UM study critical of WMD coverage

Media said to buy administration line


March 10, 2004|By David Folkenflik | David Folkenflik,SUN STAFF

A new study from the University of Maryland argues that the media swallowed whole the claims of government officials about the proliferation of weapons of mass destruction in Iraq and elsewhere.

"It has been irresistible for policymakers to use threats of WMD as powerful tools of public persuasion and as forceful rationales for policy initiatives," writes Susan D. Moeller, the University of Maryland journalism professor who led the study. "It has been equally irresistible for the media to report both the doomsayer arguments and the defense and security arguments verbatim."

The president sets the agenda, she claims, while reporters, constricted by arrangements with unnamed sources, do not skeptically scrutinize his statements. Moeller gives the press a poor grade, saying the public lacks suitable context to assess the claims about whether foreign powers and terrorists are posing a threat with weapons of mass destruction.

The study examined three periods of coverage: May 1998, in the wake of India-Pakistan tensions over nuclear arms and public concern about Russian weapons; October 2002, after the U.S. Congress authorized the use of force against Iraq; and May 2003, at the outset of the U.S. hunt for possible weapons of mass destruction.

The U.S. news outlets studied included The New York Times, The Washington Post, The Los Angeles Times, Newsweek, U.S. News & World Report and National Public Radio. Three British publications were also examined: the Economist, the Daily Telegraph and the Guardian. In the Maryland study, a half-dozen reporters were singled out for praise: Barton Gellman, Walter Pincus and Dana Milbank of the Post; Bob Drogin of the Los Angeles Times; and David Sanger and William Broad of the New York Times. On the whole, however, the media failed the public, she concluded.

"Poor coverage of WMD resulted less from political bias on the part of journalists, editors and producers than from tired journalistic conventions," Moeller writes. "When media cover WMD issues, events and policies, they should strive to get more perspectives higher up in their breaking news stories - and to get more of their sources on the record."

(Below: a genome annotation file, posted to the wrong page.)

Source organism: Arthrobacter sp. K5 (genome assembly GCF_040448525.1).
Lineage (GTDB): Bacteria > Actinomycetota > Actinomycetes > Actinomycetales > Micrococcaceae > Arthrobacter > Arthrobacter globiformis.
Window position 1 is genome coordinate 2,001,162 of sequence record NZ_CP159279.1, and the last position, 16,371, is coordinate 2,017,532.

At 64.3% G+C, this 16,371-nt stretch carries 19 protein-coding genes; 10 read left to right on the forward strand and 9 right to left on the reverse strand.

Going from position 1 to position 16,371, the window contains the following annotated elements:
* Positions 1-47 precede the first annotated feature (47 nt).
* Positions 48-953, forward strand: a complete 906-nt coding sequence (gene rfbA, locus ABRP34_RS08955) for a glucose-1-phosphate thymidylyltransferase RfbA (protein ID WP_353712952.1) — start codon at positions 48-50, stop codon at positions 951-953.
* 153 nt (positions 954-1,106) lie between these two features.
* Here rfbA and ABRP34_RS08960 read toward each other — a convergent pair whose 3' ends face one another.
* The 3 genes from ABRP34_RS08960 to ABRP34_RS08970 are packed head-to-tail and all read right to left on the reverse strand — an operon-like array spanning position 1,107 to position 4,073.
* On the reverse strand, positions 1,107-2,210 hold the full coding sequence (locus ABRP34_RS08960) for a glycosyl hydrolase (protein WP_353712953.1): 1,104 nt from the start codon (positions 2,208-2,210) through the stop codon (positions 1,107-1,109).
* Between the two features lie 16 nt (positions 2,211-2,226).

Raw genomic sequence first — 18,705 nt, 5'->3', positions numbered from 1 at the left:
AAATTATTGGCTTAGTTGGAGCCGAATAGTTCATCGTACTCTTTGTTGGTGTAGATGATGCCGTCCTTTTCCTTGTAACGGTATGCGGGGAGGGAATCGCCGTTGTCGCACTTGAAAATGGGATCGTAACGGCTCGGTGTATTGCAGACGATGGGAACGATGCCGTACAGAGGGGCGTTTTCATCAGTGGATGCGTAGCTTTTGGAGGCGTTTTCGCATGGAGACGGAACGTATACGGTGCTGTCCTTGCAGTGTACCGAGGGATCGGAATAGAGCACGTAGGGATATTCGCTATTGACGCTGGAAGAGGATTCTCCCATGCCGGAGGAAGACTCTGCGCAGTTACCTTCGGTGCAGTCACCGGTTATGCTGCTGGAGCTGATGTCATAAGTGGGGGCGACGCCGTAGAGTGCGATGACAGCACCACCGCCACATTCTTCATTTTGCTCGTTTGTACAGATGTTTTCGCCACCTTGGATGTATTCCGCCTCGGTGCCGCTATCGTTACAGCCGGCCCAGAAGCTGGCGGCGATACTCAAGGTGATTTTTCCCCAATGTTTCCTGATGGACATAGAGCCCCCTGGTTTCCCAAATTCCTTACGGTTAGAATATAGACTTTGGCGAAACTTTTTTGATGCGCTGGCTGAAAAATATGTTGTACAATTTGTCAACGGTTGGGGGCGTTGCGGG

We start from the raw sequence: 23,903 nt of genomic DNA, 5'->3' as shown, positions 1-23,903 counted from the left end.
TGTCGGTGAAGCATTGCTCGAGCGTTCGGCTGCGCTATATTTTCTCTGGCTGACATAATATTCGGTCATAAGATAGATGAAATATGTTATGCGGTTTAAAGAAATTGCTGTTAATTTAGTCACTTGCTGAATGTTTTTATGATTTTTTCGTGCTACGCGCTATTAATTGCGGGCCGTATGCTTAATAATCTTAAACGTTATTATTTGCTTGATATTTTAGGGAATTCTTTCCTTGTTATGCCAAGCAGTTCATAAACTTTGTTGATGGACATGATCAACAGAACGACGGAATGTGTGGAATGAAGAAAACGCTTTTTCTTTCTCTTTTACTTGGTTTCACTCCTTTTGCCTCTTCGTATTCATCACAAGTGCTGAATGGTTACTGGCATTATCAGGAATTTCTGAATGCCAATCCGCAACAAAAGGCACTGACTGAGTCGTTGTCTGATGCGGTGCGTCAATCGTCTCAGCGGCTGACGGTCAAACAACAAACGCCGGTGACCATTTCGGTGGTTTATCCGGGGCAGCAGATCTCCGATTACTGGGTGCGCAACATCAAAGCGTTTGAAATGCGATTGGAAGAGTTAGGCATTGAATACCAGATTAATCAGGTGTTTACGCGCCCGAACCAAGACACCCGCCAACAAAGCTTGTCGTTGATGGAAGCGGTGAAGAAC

The study's conclusions come on the heels of deep criticism within the profession over the extent to which the media scrutinized the administration's claims that Saddam Hussein's forces held weapons of mass destruction before last spring's invasion of Iraq. To date, U.S.-led occupying forces have failed to find convincing proof of the existence of biological, chemical or nuclear weaponry in Iraq. A more tangible threat in North Korea, which acknowledges possessing nuclear arms, receives less alarmist coverage, Moeller finds.

Critics writing in the New York Review of Books and Slate magazine, among other publications, have subjected the reporting of Judith Miller of the New York Times to withering attacks over her coverage of weapons of mass destruction. Miller's reliance on Iraqi defectors and exiles and their sympathizers within the Bush administration has led, some critics say, to an echo chamber effect: Iraqi defectors makes claims, often not for direct attribution; they are validated by U.S. officials, often also not by name, and then exile leaders comment on those American impressions.

The Maryland study approvingly quoted a critique of Miller that appeared in the trade publication Editor & Publisher that called her "a booster of the invasion who had hyped the threat of weapons of mass destruction" and said she had "essentially surrender[ed] her detached judgment to the Pentagon."

In an interview yesterday, Miller declined to address directly the Maryland study, saying it did not dignify a response because its author had not called her to ask about her work. "I reflected the views of the intelligence community as they existed at that time," Miller said, adding she had sought divergent views from other sources. "Who else am I supposed to talk to?" Miller asked. "People who don't understand that don't understand our business."

To show that she was willing to report skeptically, Miller pointed to two 1,200-word articles from late January 2003: an article about the tricky nature of intelligence gathered from Iraqi defectors and an interview with former United Nations weapons inspector Hans Blix, who said he saw nothing to justify a war.

"I find much of the criticism bewildering and really ill-informed," Miller said. "They don't bother to read the stories completely."

Jack Shafer, media critic and editor-at-large for Slate, argued that's an insufficient defense. "The intelligence community was very conflicted on this issue," Shafer said yesterday. "She was reflecting the intelligence community she wanted to believe. Did she not read Walter Pincus in the Post? ... She consistently gave prominence to defectors and others whose statements proved to be wrong."

But he said he could not agree with the university study's near-blanket critique of the media. "I don't really buy the belief the newspapers bought the administration line," Shafer said.

The study was sponsored by the Center for International and Security Studies at Maryland. The full text can be found at - the center's Web site.

Questions? Comments? Story ideas? David Folkenflik can be reached by e-mail at or by phone at 410-332-6923.

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